Rectangles: Definition, Properties & Construction

Rectangles: Definition, Properties & Construction
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  • 0:06 Rectangles
  • 0:48 Right Angles
  • 1:10 Sides
  • 2:17 Drawing a Rectangle
  • 3:24 Lesson Summary
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Lesson Transcript
Instructor: Yuanxin (Amy) Yang Alcocer

Amy has a master's degree in secondary education and has taught math at a public charter high school.

Watch this video lesson to learn a bit about rectangles. Learn why rectangles are the building blocks of many homes. Also, learn about the properties that make a rectangle unique from other shapes. Finally, learn how you can draw one.

Rectangles

The formal definition of a rectangle is a four-sided flat shape with four right angles measuring 90 degrees. Informally, you can call a rectangle a stretched-out square. If you were to use a square as a workout tool where you grab the ends and pull, then the shape that you get when you pull the ends is a rectangle.

Also, rectangles are the building blocks of many homes. Picture older homes where they used bricks. What shapes are the bricks? Why, they are rectangles. I remember when I was a kid, I used to play with building blocks that stacked and snapped together. Once I finished building something, I would look and see all kinds of rectangles making up the wall.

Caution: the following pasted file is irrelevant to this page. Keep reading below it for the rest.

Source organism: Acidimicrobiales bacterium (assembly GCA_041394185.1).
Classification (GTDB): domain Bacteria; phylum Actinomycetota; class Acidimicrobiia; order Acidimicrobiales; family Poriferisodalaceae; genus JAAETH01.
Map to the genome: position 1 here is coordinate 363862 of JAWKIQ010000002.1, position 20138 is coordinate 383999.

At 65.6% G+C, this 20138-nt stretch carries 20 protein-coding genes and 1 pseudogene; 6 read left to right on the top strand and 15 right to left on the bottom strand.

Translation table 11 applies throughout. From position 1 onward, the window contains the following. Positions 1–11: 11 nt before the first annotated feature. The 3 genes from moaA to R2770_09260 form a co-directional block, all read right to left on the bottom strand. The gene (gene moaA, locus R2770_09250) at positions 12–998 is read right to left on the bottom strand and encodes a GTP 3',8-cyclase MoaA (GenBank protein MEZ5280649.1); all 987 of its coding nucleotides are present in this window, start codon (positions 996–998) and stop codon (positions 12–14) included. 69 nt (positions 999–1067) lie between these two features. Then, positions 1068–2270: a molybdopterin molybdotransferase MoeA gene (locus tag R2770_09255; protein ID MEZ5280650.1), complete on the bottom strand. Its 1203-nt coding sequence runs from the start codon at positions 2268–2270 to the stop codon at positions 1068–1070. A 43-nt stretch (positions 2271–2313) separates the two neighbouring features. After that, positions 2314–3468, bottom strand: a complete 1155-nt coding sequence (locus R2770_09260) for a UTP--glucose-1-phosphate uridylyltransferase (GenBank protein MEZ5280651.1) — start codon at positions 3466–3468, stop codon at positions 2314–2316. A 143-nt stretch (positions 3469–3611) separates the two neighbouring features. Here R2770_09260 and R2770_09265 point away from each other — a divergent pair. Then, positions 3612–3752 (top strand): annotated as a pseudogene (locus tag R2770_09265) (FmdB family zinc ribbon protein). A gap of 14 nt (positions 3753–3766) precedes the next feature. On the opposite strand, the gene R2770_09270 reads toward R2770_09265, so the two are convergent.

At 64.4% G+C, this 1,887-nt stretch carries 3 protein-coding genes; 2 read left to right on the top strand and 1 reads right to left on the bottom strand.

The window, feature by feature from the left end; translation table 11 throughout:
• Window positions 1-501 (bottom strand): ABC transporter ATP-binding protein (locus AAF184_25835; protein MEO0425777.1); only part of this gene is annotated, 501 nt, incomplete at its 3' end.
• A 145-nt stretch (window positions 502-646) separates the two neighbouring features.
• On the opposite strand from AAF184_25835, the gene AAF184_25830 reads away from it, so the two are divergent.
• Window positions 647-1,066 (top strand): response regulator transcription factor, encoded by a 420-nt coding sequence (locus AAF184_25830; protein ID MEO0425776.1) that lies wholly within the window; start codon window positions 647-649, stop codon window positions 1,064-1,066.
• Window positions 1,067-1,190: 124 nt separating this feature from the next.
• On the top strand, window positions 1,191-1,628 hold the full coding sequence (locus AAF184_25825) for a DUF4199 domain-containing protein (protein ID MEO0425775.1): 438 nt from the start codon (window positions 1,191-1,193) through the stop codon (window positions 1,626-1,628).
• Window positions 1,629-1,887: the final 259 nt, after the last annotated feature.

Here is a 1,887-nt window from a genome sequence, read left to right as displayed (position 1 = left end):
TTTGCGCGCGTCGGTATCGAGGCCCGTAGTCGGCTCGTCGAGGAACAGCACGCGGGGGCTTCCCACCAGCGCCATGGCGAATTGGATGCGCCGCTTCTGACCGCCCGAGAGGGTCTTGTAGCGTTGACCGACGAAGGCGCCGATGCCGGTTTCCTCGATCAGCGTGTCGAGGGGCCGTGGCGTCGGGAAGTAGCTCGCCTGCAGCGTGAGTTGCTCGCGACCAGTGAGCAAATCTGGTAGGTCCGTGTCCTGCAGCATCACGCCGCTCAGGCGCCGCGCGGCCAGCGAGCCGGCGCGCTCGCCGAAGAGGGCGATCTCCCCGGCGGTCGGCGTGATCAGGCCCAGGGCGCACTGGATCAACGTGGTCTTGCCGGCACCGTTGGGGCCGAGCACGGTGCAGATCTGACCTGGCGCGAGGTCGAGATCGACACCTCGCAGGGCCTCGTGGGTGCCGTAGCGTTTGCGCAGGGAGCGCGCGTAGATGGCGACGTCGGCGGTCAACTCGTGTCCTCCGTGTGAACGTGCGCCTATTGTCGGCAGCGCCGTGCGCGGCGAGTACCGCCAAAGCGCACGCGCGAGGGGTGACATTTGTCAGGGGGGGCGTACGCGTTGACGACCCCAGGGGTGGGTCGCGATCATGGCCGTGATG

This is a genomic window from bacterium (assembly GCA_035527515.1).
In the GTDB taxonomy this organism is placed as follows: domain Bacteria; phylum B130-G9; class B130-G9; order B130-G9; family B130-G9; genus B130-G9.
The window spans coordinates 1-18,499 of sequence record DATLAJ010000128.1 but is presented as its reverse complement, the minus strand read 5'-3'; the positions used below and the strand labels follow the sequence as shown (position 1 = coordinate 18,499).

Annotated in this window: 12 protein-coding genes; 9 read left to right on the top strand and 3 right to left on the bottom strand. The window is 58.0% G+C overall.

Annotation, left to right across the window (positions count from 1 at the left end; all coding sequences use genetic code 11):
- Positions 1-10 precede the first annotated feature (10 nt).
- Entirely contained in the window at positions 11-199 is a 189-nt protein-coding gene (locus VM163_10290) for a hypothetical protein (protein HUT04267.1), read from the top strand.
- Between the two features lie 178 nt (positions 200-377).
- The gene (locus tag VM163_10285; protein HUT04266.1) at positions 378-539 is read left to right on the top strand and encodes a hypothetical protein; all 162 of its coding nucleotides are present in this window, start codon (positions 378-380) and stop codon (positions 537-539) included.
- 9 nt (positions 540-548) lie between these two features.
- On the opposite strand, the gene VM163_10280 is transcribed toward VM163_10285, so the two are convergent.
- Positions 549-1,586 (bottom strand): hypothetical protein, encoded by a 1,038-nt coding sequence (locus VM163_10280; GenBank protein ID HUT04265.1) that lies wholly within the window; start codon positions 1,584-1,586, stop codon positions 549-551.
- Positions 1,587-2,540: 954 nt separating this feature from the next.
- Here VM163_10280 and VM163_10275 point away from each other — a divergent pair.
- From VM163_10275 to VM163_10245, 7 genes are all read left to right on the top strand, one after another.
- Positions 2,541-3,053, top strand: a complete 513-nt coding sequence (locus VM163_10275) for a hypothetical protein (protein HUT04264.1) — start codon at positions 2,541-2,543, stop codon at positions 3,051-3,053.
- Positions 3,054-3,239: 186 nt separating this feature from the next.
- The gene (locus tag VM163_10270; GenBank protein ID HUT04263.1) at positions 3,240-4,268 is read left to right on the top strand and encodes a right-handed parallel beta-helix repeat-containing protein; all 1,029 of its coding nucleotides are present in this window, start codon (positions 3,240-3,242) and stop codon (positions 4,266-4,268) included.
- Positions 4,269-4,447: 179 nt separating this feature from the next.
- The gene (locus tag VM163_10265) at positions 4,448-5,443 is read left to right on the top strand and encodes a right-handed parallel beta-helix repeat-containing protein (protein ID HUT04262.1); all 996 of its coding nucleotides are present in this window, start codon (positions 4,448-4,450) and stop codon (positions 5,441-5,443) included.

Right Angles

Inherent in the definition of a rectangle is the property that a rectangle has four right angles. Yes, all of the angles of a rectangle measure 90 degrees. If you have a protractor on hand, you can measure each corner of a rectangle to check this.

No matter how long or short our rectangle is, it will always have four right angles.

Sides

Because a rectangle has four right angles, it also has the property that the opposite sides are parallel and equal in length to each other. Look carefully at a rectangle, and you will see that one pair of opposite sides is usually longer than the other pair. If you think about a rectangle as a stretched-out square, you will see why. If you stretch out a square by pulling on its ends, you will see one pair of opposite sides get longer than the other. It is possible for a rectangle to have all its sides be the same length, in which case you would also call it a square.

Because of the rectangle's parallel sides, you are able to stack them without the top rectangles sliding off. Think about bricks and how you can keep building on top of them. Because bricks are rectangles, you trust that each brick you use will have a flat, level surface as long as the surface you are building on is also a flat, level surface. What if the sides of a brick weren't parallel? What would happen to the building? I picture the building slanting and then slowly crashing apart.

Drawing a Rectangle

Let's talk about drawing a rectangle.

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